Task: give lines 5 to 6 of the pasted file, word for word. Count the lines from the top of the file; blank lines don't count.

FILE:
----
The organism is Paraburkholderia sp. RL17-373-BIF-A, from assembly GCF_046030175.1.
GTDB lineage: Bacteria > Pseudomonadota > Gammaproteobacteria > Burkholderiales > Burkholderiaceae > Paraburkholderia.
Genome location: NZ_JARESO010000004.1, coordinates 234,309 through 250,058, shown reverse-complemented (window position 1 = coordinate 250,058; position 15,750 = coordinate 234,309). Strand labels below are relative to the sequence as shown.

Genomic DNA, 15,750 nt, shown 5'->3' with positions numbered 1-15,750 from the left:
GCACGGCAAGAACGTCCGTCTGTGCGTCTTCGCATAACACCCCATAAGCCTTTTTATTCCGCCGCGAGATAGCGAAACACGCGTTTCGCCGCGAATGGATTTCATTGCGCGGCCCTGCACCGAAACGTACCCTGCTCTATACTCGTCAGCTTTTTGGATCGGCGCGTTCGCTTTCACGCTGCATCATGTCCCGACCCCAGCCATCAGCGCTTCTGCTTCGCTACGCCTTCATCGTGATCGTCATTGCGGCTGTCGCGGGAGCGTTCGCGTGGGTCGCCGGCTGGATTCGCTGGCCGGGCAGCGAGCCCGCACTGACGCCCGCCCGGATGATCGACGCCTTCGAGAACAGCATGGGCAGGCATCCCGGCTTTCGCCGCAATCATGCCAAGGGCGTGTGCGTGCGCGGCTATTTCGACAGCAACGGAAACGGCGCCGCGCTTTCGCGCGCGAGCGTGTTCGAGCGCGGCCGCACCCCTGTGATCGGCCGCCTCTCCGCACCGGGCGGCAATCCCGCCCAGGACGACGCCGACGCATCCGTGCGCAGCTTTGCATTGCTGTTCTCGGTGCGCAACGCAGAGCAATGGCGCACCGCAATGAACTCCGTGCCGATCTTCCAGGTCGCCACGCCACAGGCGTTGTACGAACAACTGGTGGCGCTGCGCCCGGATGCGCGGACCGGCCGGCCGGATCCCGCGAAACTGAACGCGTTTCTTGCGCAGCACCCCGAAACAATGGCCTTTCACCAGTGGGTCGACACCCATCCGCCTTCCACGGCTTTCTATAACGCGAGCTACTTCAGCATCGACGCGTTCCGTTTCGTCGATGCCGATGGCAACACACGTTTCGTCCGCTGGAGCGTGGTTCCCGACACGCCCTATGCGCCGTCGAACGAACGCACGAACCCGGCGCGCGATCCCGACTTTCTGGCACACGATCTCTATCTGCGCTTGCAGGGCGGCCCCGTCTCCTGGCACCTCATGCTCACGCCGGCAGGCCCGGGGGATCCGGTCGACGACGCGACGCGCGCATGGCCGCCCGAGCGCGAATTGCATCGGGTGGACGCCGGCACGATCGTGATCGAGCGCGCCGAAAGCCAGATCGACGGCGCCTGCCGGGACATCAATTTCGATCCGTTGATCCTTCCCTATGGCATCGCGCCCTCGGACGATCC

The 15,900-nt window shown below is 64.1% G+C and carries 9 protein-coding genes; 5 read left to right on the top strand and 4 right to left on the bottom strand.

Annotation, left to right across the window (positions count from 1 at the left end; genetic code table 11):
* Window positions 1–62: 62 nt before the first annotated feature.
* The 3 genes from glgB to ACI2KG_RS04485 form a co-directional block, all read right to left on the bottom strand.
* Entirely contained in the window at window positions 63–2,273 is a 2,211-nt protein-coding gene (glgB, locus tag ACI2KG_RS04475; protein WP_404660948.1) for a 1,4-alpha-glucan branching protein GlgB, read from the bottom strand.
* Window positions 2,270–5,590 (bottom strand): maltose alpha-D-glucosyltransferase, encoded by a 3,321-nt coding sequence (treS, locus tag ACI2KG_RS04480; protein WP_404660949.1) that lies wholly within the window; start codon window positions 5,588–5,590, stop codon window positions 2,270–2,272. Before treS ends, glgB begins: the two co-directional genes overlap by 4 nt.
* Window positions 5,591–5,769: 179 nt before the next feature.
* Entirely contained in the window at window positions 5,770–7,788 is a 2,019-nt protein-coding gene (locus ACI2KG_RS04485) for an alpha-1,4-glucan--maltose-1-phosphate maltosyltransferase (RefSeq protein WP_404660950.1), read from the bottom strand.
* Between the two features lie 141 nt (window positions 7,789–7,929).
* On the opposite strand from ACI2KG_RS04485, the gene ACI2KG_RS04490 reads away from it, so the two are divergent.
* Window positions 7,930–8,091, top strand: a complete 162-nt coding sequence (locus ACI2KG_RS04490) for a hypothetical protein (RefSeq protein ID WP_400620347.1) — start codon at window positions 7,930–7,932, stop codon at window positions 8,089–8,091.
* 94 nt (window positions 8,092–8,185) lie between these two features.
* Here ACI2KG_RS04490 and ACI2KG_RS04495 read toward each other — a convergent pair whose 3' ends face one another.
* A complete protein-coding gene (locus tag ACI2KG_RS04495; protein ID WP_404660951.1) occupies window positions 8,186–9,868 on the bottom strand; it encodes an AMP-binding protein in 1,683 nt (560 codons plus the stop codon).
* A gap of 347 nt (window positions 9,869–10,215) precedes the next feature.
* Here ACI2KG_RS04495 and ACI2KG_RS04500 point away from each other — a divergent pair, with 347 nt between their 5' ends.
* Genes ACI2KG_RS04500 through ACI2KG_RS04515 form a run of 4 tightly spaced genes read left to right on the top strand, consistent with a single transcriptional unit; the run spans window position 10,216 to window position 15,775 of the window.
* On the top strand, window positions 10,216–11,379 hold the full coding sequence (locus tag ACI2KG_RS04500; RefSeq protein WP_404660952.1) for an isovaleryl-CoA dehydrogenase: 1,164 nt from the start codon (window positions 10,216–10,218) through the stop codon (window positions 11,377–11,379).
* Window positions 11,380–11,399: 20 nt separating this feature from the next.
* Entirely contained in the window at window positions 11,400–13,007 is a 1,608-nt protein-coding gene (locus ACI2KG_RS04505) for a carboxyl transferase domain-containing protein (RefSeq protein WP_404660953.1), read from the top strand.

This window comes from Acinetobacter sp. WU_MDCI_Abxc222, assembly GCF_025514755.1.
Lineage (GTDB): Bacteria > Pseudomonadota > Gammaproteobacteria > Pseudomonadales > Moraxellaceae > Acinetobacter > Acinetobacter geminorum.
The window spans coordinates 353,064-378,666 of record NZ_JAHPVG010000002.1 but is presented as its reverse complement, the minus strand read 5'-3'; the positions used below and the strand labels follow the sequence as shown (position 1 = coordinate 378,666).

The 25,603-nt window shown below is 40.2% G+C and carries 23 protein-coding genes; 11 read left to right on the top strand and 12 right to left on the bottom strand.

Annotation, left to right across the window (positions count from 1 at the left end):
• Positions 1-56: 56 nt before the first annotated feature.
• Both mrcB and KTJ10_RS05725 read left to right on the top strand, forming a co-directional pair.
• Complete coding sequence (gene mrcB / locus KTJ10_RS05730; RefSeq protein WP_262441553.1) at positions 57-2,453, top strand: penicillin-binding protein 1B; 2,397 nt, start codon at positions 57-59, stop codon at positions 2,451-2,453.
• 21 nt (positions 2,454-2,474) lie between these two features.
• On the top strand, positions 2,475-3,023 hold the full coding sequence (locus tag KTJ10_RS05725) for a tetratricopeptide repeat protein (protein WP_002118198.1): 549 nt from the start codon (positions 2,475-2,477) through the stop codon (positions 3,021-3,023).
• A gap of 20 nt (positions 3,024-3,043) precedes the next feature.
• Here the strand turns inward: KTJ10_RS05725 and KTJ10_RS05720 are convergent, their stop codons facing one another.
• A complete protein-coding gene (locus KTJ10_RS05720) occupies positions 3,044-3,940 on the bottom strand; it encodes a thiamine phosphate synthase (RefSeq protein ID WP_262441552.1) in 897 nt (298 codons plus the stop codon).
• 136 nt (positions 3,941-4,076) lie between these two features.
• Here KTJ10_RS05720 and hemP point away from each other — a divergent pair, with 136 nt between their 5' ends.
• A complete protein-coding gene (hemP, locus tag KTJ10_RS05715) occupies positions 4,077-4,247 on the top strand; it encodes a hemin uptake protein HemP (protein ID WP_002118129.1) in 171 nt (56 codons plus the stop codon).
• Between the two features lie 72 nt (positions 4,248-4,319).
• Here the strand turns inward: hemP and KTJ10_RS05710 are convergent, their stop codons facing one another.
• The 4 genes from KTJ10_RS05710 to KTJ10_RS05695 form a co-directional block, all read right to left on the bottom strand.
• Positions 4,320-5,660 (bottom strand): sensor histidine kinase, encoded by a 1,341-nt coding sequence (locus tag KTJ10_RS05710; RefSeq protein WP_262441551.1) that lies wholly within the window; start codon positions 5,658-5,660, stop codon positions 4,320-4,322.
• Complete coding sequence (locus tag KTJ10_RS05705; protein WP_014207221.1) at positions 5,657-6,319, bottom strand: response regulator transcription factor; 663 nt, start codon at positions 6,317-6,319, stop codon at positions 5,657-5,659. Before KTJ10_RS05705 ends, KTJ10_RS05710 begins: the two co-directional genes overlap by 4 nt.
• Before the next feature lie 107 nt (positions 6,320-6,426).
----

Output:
GCACGGCAAGAACGTCCGTCTGTGCGTCTTCGCATAACACCCCATAAGCCTTTTTATTCCGCCGCGAGATAGCGAAACACGCGTTTCGCCGCGAATGGATTTCATTGCGCGGCCCTGCACCGAAACGTACCCTGCTCTATACTCGTCAGCTTTTTGGATCGGCGCGTTCGCTTTCACGCTGCATCATGTCCCGACCCCAGCCATCAGCGCTTCTGCTTCGCTACGCCTTCATCGTGATCGTCATTGCGGCTGTCGCGGGAGCGTTCGCGTGGGTCGCCGGCTGGATTCGCTGGCCGGGCAGCGAGCCCGCACTGACGCCCGCCCGGATGATCGACGCCTTCGAGAACAGCATGGGCAGGCATCCCGGCTTTCGCCGCAATCATGCCAAGGGCGTGTGCGTGCGCGGCTATTTCGACAGCAACGGAAACGGCGCCGCGCTTTCGCGCGCGAGCGTGTTCGAGCGCGGCCGCACCCCTGTGATCGGCCGCCTCTCCGCACCGGGCGGCAATCCCGCCCAGGACGACGCCGACGCATCCGTGCGCAGCTTTGCATTGCTGTTCTCGGTGCGCAACGCAGAGCAATGGCGCACCGCAATGAACTCCGTGCCGATCTTCCAGGTCGCCACGCCACAGGCGTTGTACGAACAACTGGTGGCGCTGCGCCCGGATGCGCGGACCGGCCGGCCGGATCCCGCGAAACTGAACGCGTTTCTTGCGCAGCACCCCGAAACAATGGCCTTTCACCAGTGGGTCGACACCCATCCGCCTTCCACGGCTTTCTATAACGCGAGCTACTTCAGCATCGACGCGTTCCGTTTCGTCGATGCCGATGGCAACACACGTTTCGTCCGCTGGAGCGTGGTTCCCGACACGCCCTATGCGCCGTCGAACGAACGCACGAACCCGGCGCGCGATCCCGACTTTCTGGCACACGATCTCTATCTGCGCTTGCAGGGCGGCCCCGTCTCCTGGCACCTCATGCTCACGCCGGCAGGCCCGGGGGATCCGGTCGACGACGCGACGCGCGCATGGCCGCCCGAGCGCGAATTGCATCGGGTGGACGCCGGCACGATCGTGATCGAGCGCGCCGAAAGCCAGATCGACGGCGCCTGCCGGGACATCAATTTCGATCCGTTGATCCTTCCCTATGGCATCGCGCCCTCGGACGATCC

The 15,900-nt window shown below is 64.1% G+C and carries 9 protein-coding genes; 5 read left to right on the top strand and 4 right to left on the bottom strand.